Substantial evidence suggests that the aging process impairs several aspects of kidney function. The goal of the present proposal is to determine the mechanism(s) whereby aging diminishes biochemical and functional response to several polypeptide hormones in well-defined renal epithelial cells. The effect of aging on growth, survival, ultrastructure and adenylate cyclase activity response to arginine vasopressin, parathyroid hormone and calcitonin will be examined in primary cell cultures of rabbit and human collecting tubule, proximal straight tubule and ascending limb of Henle. Techniques that will be utilized to assess the effect of aging in these cells include electron microscopy, assessment of DNA synthesis (3H-thymidine uptake) and Na-K ATPase activity (3H-ouabain binding), histocytochemistry and determination of the effect of pertussis and cholera toxins and forskolin on adenylate cyclase activity. Once primary cell cultures are characterized, cell lines of well-defined human and rabbit renal epithelia will be established and characterized. Parallel physiologic experiments will be undertaken using well-defined microdissected rabbit renal tubular epithelial cell segments studied in vitro. The effects of advancing age on renal tubular cell segment tranport, electrical potential difference, ultrastructure and cAMP response to selected hormones will be studied in renal tubules microdissected from all nephron segments. These studies will allow direct assessment of the effect of aging on the structure and function of several nephron epithelial cell segments. Together, the studies in the present proposal utilize physiologic, morphologic and biochemical techniques in an effort to clarify the effect of aging on renal tubular cell biology. These studies should also provide characterization of new cell model systems including characterization of human renal epithelial cells in culture.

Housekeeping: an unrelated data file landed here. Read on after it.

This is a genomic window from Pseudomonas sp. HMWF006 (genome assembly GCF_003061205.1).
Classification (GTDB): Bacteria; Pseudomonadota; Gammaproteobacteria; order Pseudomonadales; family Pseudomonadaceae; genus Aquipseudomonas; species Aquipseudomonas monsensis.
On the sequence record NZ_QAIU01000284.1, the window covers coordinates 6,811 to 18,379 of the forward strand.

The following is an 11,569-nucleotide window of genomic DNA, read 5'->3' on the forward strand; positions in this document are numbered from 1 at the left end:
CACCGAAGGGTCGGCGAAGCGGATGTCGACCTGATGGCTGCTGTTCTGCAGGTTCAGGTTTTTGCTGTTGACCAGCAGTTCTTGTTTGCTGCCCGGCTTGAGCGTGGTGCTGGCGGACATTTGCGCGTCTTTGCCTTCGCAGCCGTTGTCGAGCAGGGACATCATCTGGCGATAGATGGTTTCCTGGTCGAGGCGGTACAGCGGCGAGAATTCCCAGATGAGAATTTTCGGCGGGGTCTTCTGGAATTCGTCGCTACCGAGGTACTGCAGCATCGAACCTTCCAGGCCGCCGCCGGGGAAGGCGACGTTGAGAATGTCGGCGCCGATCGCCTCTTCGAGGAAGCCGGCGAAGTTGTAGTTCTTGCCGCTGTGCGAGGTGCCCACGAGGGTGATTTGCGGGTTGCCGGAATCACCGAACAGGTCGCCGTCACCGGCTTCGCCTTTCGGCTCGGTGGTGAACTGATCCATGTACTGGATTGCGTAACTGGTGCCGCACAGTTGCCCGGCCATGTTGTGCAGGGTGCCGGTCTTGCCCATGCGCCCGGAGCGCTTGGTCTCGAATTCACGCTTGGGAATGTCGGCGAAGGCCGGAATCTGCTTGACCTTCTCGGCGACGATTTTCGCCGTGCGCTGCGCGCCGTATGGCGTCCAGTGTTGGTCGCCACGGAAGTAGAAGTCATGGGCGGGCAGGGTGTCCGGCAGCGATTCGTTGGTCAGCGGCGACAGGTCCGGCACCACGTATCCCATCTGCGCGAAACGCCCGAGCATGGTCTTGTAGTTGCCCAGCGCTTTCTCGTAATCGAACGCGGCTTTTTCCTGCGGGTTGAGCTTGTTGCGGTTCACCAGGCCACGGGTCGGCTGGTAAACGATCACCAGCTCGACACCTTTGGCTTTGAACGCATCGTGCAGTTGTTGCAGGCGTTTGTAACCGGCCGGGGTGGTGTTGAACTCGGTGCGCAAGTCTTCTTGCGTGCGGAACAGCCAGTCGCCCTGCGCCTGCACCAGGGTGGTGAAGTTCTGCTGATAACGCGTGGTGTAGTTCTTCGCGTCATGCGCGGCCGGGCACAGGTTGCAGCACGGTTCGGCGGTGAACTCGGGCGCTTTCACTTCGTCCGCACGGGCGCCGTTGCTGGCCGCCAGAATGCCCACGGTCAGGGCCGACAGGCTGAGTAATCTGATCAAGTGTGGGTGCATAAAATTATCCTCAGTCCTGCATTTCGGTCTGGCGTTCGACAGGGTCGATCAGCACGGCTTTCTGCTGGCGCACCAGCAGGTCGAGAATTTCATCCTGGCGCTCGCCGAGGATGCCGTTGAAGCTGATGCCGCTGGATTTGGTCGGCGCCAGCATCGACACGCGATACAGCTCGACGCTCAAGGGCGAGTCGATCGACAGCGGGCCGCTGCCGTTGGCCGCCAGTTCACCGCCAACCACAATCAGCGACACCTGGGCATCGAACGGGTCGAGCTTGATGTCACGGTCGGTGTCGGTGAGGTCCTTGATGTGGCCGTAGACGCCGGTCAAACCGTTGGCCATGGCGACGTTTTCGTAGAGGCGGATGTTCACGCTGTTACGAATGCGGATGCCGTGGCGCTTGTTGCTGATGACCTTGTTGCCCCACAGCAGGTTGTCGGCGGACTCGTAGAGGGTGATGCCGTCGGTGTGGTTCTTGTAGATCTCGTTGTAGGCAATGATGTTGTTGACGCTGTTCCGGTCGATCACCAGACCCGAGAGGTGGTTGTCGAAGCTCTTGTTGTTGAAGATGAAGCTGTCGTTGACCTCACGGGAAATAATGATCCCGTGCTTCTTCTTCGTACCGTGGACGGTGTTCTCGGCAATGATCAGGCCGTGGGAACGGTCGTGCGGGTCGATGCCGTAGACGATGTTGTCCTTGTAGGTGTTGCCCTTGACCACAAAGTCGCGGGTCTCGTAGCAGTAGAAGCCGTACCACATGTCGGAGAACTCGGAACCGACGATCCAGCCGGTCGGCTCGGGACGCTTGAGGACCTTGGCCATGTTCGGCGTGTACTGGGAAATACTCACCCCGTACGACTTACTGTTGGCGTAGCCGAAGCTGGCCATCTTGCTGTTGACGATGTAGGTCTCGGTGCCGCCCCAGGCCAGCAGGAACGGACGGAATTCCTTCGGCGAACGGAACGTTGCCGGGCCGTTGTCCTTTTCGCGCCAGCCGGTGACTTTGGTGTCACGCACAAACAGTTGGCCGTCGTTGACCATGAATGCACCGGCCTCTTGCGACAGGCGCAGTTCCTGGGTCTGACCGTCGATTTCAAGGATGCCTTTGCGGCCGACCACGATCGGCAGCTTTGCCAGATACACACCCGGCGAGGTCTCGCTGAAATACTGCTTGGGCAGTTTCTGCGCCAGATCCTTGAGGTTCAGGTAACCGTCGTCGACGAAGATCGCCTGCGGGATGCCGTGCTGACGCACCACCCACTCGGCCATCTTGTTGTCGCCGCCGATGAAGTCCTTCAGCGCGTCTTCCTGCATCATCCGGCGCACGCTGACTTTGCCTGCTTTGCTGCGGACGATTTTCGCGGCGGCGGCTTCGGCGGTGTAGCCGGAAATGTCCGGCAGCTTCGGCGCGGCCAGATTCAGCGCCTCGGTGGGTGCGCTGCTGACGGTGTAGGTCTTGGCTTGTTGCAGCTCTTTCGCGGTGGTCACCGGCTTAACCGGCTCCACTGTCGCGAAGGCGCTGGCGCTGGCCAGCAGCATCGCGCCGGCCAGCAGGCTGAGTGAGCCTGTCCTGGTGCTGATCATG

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|Wilson, P D; Dillingham, M A (1992) Age-associated decrease in vasopressin-induced renal water transport: a role for adenylate cyclase and G protein malfunction. Gerontology 38:315-21|